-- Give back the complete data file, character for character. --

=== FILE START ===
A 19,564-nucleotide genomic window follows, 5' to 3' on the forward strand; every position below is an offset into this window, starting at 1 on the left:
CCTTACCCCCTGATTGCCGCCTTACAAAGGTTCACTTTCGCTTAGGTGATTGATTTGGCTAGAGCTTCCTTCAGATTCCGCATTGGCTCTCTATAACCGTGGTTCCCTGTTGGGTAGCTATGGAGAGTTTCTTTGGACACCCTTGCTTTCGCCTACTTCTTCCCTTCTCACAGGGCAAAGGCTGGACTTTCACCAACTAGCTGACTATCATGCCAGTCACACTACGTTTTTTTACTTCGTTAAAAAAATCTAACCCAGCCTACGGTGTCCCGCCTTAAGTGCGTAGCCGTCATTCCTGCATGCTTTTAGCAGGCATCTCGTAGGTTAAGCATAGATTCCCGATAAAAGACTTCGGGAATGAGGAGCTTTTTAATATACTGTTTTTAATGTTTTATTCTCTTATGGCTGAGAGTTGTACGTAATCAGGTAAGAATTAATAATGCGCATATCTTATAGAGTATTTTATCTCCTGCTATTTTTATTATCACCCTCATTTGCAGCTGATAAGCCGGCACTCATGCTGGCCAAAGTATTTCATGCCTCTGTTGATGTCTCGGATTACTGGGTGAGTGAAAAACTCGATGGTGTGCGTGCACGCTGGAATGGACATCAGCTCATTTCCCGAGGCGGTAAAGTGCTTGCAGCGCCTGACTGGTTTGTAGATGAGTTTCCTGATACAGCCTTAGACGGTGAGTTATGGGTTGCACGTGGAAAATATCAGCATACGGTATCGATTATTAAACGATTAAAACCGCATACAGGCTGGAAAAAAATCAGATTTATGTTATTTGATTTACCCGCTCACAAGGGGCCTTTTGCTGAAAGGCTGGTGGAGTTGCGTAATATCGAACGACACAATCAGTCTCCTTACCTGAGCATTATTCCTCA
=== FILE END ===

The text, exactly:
A 19,564-nucleotide genomic window follows, 5' to 3' on the forward strand; every position below is an offset into this window, starting at 1 on the left:
CCTTACCCCCTGATTGCCGCCTTACAAAGGTTCACTTTCGCTTAGGTGATTGATTTGGCTAGAGCTTCCTTCAGATTCCGCATTGGCTCTCTATAACCGTGGTTCCCTGTTGGGTAGCTATGGAGAGTTTCTTTGGACACCCTTGCTTTCGCCTACTTCTTCCCTTCTCACAGGGCAAAGGCTGGACTTTCACCAACTAGCTGACTATCATGCCAGTCACACTACGTTTTTTTACTTCGTTAAAAAAATCTAACCCAGCCTACGGTGTCCCGCCTTAAGTGCGTAGCCGTCATTCCTGCATGCTTTTAGCAGGCATCTCGTAGGTTAAGCATAGATTCCCGATAAAAGACTTCGGGAATGAGGAGCTTTTTAATATACTGTTTTTAATGTTTTATTCTCTTATGGCTGAGAGTTGTACGTAATCAGGTAAGAATTAATAATGCGCATATCTTATAGAGTATTTTATCTCCTGCTATTTTTATTATCACCCTCATTTGCAGCTGATAAGCCGGCACTCATGCTGGCCAAAGTATTTCATGCCTCTGTTGATGTCTCGGATTACTGGGTGAGTGAAAAACTCGATGGTGTGCGTGCACGCTGGAATGGACATCAGCTCATTTCCCGAGGCGGTAAAGTGCTTGCAGCGCCTGACTGGTTTGTAGATGAGTTTCCTGATACAGCCTTAGACGGTGAGTTATGGGTTGCACGTGGAAAATATCAGCATACGGTATCGATTATTAAACGATTAAAACCGCATACAGGCTGGAAAAAAATCAGATTTATGTTATTTGATTTACCCGCTCACAAGGGGCCTTTTGCTGAAAGGCTGGTGGAGTTGCGTAATATCGAACGACACAATCAGTCTCCTTACCTGAGCATTATTCCTCA